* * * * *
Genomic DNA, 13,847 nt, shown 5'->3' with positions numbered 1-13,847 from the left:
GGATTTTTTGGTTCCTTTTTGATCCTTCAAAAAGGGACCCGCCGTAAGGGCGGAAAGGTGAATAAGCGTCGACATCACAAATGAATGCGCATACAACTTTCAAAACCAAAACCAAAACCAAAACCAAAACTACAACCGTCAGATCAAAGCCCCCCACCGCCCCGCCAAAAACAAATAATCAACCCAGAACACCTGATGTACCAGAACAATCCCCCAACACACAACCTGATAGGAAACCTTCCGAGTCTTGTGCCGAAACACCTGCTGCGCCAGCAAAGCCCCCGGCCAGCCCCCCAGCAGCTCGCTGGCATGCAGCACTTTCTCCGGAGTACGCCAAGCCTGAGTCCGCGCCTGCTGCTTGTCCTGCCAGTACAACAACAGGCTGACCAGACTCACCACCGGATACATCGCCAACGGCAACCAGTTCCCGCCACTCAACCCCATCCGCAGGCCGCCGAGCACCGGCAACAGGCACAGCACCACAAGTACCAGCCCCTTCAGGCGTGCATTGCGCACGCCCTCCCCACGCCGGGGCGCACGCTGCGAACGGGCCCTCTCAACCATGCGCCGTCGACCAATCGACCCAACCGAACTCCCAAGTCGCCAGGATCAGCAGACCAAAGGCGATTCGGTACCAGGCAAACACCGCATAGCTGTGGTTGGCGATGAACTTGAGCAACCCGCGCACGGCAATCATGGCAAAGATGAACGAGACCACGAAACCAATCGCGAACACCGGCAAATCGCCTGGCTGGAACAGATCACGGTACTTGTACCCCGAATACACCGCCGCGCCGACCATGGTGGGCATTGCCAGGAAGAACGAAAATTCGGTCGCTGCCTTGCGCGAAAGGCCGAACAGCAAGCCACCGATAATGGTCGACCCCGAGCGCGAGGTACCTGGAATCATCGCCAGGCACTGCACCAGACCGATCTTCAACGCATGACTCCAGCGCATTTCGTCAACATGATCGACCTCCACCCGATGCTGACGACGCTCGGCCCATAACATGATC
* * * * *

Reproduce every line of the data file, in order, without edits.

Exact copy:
Genomic DNA, 13,847 nt, shown 5'->3' with positions numbered 1-13,847 from the left:
GGATTTTTTGGTTCCTTTTTGATCCTTCAAAAAGGGACCCGCCGTAAGGGCGGAAAGGTGAATAAGCGTCGACATCACAAATGAATGCGCATACAACTTTCAAAACCAAAACCAAAACCAAAACCAAAACTACAACCGTCAGATCAAAGCCCCCCACCGCCCCGCCAAAAACAAATAATCAACCCAGAACACCTGATGTACCAGAACAATCCCCCAACACACAACCTGATAGGAAACCTTCCGAGTCTTGTGCCGAAACACCTGCTGCGCCAGCAAAGCCCCCGGCCAGCCCCCCAGCAGCTCGCTGGCATGCAGCACTTTCTCCGGAGTACGCCAAGCCTGAGTCCGCGCCTGCTGCTTGTCCTGCCAGTACAACAACAGGCTGACCAGACTCACCACCGGATACATCGCCAACGGCAACCAGTTCCCGCCACTCAACCCCATCCGCAGGCCGCCGAGCACCGGCAACAGGCACAGCACCACAAGTACCAGCCCCTTCAGGCGTGCATTGCGCACGCCCTCCCCACGCCGGGGCGCACGCTGCGAACGGGCCCTCTCAACCATGCGCCGTCGACCAATCGACCCAACCGAACTCCCAAGTCGCCAGGATCAGCAGACCAAAGGCGATTCGGTACCAGGCAAACACCGCATAGCTGTGGTTGGCGATGAACTTGAGCAACCCGCGCACGGCAATCATGGCAAAGATGAACGAGACCACGAAACCAATCGCGAACACCGGCAAATCGCCTGGCTGGAACAGATCACGGTACTTGTACCCCGAATACACCGCCGCGCCGACCATGGTGGGCATTGCCAGGAAGAACGAAAATTCGGTCGCTGCCTTGCGCGAAAGGCCGAACAGCAAGCCACCGATAATGGTCGACCCCGAGCGCGAGGTACCTGGAATCATCGCCAGGCACTGCACCAGACCGATCTTCAACGCATGACTCCAGCGCATTTCGTCAACATGATCGACCTCCACCCGATGCTGACGACGCTCGGCCCATAACATGATC